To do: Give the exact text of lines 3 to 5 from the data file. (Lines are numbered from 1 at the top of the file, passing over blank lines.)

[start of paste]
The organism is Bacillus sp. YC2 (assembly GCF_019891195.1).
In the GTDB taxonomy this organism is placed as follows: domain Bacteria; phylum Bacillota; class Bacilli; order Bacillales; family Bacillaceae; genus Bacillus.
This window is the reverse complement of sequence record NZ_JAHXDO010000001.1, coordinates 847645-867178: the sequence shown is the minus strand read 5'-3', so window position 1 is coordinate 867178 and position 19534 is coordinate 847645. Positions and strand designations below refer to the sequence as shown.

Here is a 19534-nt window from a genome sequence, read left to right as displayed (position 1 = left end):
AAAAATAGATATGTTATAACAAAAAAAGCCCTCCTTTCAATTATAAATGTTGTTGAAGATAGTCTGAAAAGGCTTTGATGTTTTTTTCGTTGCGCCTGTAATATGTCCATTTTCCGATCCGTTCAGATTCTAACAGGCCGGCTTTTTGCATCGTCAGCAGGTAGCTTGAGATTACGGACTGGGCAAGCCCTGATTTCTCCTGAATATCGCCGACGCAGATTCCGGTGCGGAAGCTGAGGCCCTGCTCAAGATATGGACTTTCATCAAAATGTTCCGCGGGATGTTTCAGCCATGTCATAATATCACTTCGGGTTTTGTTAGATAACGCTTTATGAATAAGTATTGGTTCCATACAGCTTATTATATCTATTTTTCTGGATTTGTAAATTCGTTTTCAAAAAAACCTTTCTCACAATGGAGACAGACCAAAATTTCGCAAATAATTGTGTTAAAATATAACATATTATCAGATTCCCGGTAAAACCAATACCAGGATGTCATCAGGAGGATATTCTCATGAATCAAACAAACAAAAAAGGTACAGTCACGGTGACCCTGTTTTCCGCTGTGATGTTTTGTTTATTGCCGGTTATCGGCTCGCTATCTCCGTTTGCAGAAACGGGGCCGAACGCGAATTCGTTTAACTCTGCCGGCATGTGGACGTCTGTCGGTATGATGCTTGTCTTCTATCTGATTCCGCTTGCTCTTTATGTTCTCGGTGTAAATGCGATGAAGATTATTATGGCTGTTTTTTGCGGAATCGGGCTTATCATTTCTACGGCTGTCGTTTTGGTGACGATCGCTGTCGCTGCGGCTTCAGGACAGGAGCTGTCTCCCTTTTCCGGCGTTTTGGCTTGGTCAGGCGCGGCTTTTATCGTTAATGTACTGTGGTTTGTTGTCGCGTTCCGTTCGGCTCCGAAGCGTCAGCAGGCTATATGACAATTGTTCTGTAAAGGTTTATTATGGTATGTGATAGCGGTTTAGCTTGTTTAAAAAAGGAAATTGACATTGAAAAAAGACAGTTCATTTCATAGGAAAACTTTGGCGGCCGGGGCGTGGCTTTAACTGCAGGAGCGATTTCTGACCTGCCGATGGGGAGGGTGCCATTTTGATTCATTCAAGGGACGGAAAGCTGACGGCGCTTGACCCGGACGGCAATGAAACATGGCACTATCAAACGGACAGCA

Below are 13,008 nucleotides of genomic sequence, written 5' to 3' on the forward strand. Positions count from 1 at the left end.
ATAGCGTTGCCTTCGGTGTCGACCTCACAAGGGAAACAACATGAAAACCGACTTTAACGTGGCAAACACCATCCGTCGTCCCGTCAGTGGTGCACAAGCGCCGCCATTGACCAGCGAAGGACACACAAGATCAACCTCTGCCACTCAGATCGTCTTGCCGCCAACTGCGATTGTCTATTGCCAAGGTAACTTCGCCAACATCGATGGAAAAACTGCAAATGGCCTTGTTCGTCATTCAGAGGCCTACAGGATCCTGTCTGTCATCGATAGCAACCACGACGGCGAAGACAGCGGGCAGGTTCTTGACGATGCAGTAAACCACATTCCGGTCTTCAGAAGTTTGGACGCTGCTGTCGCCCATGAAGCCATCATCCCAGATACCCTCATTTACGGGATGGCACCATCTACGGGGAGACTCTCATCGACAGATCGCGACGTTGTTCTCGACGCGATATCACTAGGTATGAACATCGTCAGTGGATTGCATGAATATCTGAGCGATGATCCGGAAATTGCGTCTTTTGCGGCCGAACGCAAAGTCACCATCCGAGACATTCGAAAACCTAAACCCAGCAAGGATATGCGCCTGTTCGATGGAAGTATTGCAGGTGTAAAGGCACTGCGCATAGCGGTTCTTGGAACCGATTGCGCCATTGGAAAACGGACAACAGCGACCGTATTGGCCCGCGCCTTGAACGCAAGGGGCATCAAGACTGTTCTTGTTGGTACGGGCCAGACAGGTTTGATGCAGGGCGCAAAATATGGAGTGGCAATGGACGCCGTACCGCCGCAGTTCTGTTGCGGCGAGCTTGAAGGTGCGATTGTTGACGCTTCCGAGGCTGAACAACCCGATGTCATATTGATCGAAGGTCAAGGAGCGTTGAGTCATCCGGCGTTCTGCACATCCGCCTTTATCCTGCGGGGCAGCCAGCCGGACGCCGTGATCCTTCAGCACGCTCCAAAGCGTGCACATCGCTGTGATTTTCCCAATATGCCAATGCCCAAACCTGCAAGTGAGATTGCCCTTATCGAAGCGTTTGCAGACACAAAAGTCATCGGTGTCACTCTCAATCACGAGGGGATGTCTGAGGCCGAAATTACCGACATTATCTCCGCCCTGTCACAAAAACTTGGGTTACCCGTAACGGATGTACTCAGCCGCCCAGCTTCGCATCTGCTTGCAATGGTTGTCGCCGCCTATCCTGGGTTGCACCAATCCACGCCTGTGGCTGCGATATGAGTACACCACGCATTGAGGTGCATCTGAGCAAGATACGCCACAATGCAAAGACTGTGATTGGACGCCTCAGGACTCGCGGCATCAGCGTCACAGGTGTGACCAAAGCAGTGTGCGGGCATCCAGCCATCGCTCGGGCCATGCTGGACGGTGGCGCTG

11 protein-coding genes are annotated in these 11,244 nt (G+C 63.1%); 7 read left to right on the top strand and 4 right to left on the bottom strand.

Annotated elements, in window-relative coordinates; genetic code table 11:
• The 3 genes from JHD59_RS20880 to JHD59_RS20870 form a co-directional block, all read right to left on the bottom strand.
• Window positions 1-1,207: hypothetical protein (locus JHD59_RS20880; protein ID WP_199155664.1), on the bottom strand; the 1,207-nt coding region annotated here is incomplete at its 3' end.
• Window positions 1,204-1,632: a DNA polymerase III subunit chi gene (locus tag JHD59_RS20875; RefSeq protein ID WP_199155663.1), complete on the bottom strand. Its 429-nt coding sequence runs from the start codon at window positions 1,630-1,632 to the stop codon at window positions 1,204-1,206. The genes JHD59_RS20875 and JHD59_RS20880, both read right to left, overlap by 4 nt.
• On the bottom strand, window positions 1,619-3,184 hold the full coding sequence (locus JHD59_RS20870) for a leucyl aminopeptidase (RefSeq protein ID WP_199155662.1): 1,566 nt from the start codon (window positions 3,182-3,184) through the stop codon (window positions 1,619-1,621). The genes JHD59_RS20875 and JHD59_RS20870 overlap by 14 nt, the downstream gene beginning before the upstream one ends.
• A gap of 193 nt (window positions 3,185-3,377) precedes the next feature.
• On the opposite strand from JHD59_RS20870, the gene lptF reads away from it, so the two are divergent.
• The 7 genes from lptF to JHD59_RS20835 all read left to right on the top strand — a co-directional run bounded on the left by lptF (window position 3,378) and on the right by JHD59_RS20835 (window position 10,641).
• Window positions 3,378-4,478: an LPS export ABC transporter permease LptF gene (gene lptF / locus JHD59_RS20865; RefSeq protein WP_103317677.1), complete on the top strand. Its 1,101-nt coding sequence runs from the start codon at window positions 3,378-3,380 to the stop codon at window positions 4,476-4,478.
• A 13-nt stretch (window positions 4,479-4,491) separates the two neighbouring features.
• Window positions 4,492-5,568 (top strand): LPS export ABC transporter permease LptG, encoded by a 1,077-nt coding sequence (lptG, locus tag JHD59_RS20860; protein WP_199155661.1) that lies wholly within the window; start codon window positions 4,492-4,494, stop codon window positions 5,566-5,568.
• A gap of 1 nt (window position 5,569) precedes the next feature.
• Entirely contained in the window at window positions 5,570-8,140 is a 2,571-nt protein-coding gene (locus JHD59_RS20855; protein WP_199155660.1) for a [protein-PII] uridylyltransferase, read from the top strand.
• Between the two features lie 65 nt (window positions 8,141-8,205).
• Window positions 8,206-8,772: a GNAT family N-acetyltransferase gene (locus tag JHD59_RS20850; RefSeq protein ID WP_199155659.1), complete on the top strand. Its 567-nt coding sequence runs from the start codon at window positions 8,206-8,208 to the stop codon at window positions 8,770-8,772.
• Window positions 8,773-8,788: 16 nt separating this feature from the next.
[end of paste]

This window is the reverse complement of sequence record NZ_JAHXDO010000001.1, coordinates 847645-867178: the sequence shown is the minus strand read 5'-3', so window position 1 is coordinate 867178 and position 19534 is coordinate 847645. Positions and strand designations below refer to the sequence as shown.

Here is a 19534-nt window from a genome sequence, read left to right as displayed (position 1 = left end):
AAAAATAGATATGTTATAACAAAAAAAGCCCTCCTTTCAATTATAAATGTTGTTGAAGATAGTCTGAAAAGGCTTTGATGTTTTTTTCGTTGCGCCTGTAATATGTCCATTTTCCGATCCGTTCAGATTCTAACAGGCCGGCTTTTTGCATCGTCAGCAGGTAGCTTGAGATTACGGACTGGGCAAGCCCTGATTTCTCCTGAATATCGCCGACGCAGATTCCGGTGCGGAAGCTGAGGCCCTGCTCAAGATATGGACTTTCATCAAAATGTTCCGCGGGATGTTTCAGCCATGTCATAATATCACTTCGGGTTTTGTTAGATAACGCTTTATGAATAAGTATTGGTTCCATACAGCTTATTATATCTATTTTTCTGGATTTGTAAATTCGTTTTCAAAAAAACCTTTCTCACAATGGAGACAGACCAAAATTTCGCAAATAATTGTGTTAAAATATAACATATTATCAGATTCCCGGTAAAACCAATACCAGGATGTCATCAGGAGGATATTCTCATGAATCAAACAAACAAAAAAGGTACAGTCACGGTGACCCTGTTTTCCGCTGTGATGTTTTGTTTATTGCCGGTTATCGGCTCGCTATCTCCGTTTGCAGAAACGGGGCCGAACGCGAATTCGTTTAACTCTGCCGGCATGTGGACGTCTGTCGGTATGATGCTTGTCTTCTATCTGATTCCGCTTGCTCTTTATGTTCTCGGTGTAAATGCGATGAAGATTATTATGGCTGTTTTTTGCGGAATCGGGCTTATCATTTCTACGGCTGTCGTTTTGGTGACGATCGCTGTCGCTGCGGCTTCAGGACAGGAGCTGTCTCCCTTTTCCGGCGTTTTGGCTTGGTCAGGCGCGGCTTTTATCGTTAATGTACTGTGGTTTGTTGTCGCGTTCCGTTCGGCTCCGAAGCGTCAGCAGGCTATATGACAATTGTTCTGTAAAGGTTTATTATGGTATGTGATAGCGGTTTAGCTTGTTTAAAAAAGGAAATTGACATTGAAAAAAGACAGTTCATTTCATAGGAAAACTTTGGCGGCCGGGGCGTGGCTTTAACTGCAGGAGCGATTTCTGACCTGCCGATGGGGAGGGTGCCATTTTGATTCATTCAAGGGACGGAAAGCTGACGGCGCTTGACCCGGACGGCAATGAAACATGGCACTATCAAACGGACAGCA